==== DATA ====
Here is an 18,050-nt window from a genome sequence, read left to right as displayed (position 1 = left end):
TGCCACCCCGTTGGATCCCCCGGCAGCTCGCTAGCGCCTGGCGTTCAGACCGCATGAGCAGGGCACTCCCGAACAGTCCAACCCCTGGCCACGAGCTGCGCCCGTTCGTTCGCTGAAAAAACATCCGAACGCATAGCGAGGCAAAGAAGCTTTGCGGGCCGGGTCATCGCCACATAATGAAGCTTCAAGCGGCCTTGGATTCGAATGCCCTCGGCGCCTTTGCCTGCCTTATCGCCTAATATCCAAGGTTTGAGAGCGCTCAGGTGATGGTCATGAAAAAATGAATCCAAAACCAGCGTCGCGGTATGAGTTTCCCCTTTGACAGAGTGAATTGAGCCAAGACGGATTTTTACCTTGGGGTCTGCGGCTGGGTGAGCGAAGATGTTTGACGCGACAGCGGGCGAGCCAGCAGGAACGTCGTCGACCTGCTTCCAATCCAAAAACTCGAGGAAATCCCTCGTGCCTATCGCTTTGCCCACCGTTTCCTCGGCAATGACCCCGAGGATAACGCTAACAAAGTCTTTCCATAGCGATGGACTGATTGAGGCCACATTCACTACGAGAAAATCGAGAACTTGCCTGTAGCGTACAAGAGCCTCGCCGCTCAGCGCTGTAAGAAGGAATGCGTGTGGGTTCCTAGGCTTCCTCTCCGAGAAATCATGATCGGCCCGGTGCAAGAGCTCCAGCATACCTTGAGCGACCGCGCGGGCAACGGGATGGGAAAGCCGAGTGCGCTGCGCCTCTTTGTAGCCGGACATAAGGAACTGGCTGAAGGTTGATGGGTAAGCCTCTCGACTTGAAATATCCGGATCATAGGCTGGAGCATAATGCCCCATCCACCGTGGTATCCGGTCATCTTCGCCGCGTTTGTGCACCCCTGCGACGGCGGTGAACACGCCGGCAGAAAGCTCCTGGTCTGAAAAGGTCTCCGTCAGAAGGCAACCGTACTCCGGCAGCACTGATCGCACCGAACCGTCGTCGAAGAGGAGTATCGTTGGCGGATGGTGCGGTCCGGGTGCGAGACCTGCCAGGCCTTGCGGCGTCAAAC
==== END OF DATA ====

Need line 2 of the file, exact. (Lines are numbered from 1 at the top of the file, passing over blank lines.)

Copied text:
TGCCACCCCGTTGGATCCCCCGGCAGCTCGCTAGCGCCTGGCGTTCAGACCGCATGAGCAGGGCACTCCCGAACAGTCCAACCCCTGGCCACGAGCTGCGCCCGTTCGTTCGCTGAAAAAACATCCGAACGCATAGCGAGGCAAAGAAGCTTTGCGGGCCGGGTCATCGCCACATAATGAAGCTTCAAGCGGCCTTGGATTCGAATGCCCTCGGCGCCTTTGCCTGCCTTATCGCCTAATATCCAAGGTTTGAGAGCGCTCAGGTGATGGTCATGAAAAAATGAATCCAAAACCAGCGTCGCGGTATGAGTTTCCCCTTTGACAGAGTGAATTGAGCCAAGACGGATTTTTACCTTGGGGTCTGCGGCTGGGTGAGCGAAGATGTTTGACGCGACAGCGGGCGAGCCAGCAGGAACGTCGTCGACCTGCTTCCAATCCAAAAACTCGAGGAAATCCCTCGTGCCTATCGCTTTGCCCACCGTTTCCTCGGCAATGACCCCGAGGATAACGCTAACAAAGTCTTTCCATAGCGATGGACTGATTGAGGCCACATTCACTACGAGAAAATCGAGAACTTGCCTGTAGCGTACAAGAGCCTCGCCGCTCAGCGCTGTAAGAAGGAATGCGTGTGGGTTCCTAGGCTTCCTCTCCGAGAAATCATGATCGGCCCGGTGCAAGAGCTCCAGCATACCTTGAGCGACCGCGCGGGCAACGGGATGGGAAAGCCGAGTGCGCTGCGCCTCTTTGTAGCCGGACATAAGGAACTGGCTGAAGGTTGATGGGTAAGCCTCTCGACTTGAAATATCCGGATCATAGGCTGGAGCATAATGCCCCATCCACCGTGGTATCCGGTCATCTTCGCCGCGTTTGTGCACCCCTGCGACGGCGGTGAACACGCCGGCAGAAAGCTCCTGGTCTGAAAAGGTCTCCGTCAGAAGGCAACCGTACTCCGGCAGCACTGATCGCACCGAACCGTCGTCGAAGAGGAGTATCGTTGGCGGATGGTGCGGTCCGGGTGCGAGACCTGCCAGGCCTTGCGGCGTCAAAC